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Blowing The Whistle, Saving The World

America is in reclamation, and the SEC has thus composed legislation enacted by congress. That legislation gives whistleblowers employment protection. It also gives them 10 to 30 percent of recovered sanctions exceeding one million dollars, and additional incentives based on recoveries.

America is arguably a leading economic force in the world today. There was a time when it was The leading economic force, but that time has passed, and was heralded by the 2008 financial collapse. This collapse happened because bankers were doing novations. A novation works like the transitive property in Algebra. If A is the same as B, and B is the same as C, then A is the same as C. This property is only mathematically accurate if all values are, in fact, equal. For instance: take three blocks of wood, one painted green, one red, and one blue. They’re all the same height, weight, and material. They just differ in their outward appearance–so they become interchangeable for a variety of purposes. But if you try to interchange them on basis of their color, they are no longer equal.

The transitive property is very selective, bankers prior the 2008 election were not. They’d trade sub-prime loans via novation as though they were equal to the cash they were nowhere near being worth. At the root of this were Freddie Mac and Fannie Mae. These two organizations used political sensitivity to usher in loan authorization for individuals who were not able to sustain the load in any way shape or form. Where before Freddie and Fannie there were protections, afterward there were not. That point right there is where a whistle should have been blown, because unquestionably those involved in facilitating this transitive switcheroo understood to some degree what it would mean: economic collapse. It’s the same principle as using one credit card to pay another. This works for a while, but when the bubble breaks, someone has to pay the piper. That can mean reclaiming things purchased with the card.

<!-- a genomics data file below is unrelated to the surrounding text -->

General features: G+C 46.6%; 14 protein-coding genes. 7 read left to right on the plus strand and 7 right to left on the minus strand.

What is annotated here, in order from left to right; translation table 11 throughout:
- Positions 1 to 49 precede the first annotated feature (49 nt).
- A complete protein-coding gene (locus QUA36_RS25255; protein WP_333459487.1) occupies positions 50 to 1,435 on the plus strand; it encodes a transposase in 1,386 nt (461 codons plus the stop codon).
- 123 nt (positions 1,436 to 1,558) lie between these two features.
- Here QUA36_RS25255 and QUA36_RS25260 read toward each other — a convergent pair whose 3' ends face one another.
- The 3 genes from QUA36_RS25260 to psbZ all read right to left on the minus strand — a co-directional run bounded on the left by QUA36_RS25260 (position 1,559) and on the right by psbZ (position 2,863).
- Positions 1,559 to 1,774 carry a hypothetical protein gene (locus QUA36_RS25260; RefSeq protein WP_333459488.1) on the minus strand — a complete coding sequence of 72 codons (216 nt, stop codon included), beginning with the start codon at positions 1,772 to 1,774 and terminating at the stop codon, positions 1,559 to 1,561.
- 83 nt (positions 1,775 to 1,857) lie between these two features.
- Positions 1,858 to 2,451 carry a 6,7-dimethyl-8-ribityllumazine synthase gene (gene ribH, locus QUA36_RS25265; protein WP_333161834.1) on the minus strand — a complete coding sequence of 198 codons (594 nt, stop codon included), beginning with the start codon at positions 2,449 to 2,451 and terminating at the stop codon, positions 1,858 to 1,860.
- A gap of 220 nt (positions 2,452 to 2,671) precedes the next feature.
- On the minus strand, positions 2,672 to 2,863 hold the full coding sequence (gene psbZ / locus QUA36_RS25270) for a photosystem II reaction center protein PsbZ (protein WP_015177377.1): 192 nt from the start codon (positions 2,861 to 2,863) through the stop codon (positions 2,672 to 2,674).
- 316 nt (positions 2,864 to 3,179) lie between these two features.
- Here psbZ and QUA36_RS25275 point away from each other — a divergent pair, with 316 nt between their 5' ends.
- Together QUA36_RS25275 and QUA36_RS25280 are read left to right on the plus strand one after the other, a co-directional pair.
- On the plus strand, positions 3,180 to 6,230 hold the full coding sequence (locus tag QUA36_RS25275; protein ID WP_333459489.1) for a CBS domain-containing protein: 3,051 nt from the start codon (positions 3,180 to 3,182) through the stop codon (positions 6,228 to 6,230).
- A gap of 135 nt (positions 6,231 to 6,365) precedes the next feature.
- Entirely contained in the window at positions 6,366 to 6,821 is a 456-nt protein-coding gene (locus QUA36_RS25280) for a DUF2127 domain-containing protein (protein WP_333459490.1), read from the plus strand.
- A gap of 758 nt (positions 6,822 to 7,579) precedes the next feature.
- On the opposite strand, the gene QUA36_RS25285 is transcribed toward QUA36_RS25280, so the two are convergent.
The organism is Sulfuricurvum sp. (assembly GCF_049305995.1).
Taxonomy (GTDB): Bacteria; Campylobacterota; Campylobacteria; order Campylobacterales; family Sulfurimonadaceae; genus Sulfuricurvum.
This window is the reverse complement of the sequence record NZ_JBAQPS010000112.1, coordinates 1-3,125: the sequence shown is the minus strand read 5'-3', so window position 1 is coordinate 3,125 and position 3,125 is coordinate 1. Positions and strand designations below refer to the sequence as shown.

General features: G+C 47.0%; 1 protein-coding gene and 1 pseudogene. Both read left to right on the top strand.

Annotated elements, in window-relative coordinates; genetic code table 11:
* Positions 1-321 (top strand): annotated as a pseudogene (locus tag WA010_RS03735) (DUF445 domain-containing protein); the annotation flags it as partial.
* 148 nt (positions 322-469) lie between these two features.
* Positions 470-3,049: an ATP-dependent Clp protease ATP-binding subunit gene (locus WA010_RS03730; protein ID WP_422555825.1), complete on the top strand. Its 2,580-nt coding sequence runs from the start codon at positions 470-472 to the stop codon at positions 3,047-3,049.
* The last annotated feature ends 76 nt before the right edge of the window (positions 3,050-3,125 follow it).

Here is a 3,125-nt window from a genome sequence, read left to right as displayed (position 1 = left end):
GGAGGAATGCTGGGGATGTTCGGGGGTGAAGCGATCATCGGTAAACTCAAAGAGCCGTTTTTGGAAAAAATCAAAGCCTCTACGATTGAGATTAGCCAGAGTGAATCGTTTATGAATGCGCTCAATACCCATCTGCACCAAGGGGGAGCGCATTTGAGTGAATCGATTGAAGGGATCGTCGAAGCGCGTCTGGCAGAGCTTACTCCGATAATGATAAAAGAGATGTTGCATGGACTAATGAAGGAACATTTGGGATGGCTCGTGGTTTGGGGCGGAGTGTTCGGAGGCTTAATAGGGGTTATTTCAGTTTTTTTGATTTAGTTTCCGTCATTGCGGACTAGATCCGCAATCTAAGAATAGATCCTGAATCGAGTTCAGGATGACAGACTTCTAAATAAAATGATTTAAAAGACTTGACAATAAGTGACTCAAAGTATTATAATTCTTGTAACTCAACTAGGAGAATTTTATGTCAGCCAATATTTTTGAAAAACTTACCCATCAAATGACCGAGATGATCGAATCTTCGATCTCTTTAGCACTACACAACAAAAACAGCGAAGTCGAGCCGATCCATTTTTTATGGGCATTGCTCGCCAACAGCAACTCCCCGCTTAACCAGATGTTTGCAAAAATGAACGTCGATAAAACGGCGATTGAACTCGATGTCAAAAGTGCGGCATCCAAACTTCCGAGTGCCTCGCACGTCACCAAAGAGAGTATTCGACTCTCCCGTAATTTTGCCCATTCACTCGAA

Jordan A. Thomas, previously working for the SEC, wrote the legislation behind Dodd-Frank. He now leads Labaton Sucharow, the first Whistleblower Representation Practice to develop after the legislation was enacted. Through this practice, whistleblowers can retain anonymity, protect their job, and receive monetary incentives for doing the right thing.
If Dodd-Frank can help embolden whistleblowers, the fallout from 2008’s meltdown may in some part be repaired, and future implosions may be prevented. Find a SEC Whistleblower Lawyer to represent you!

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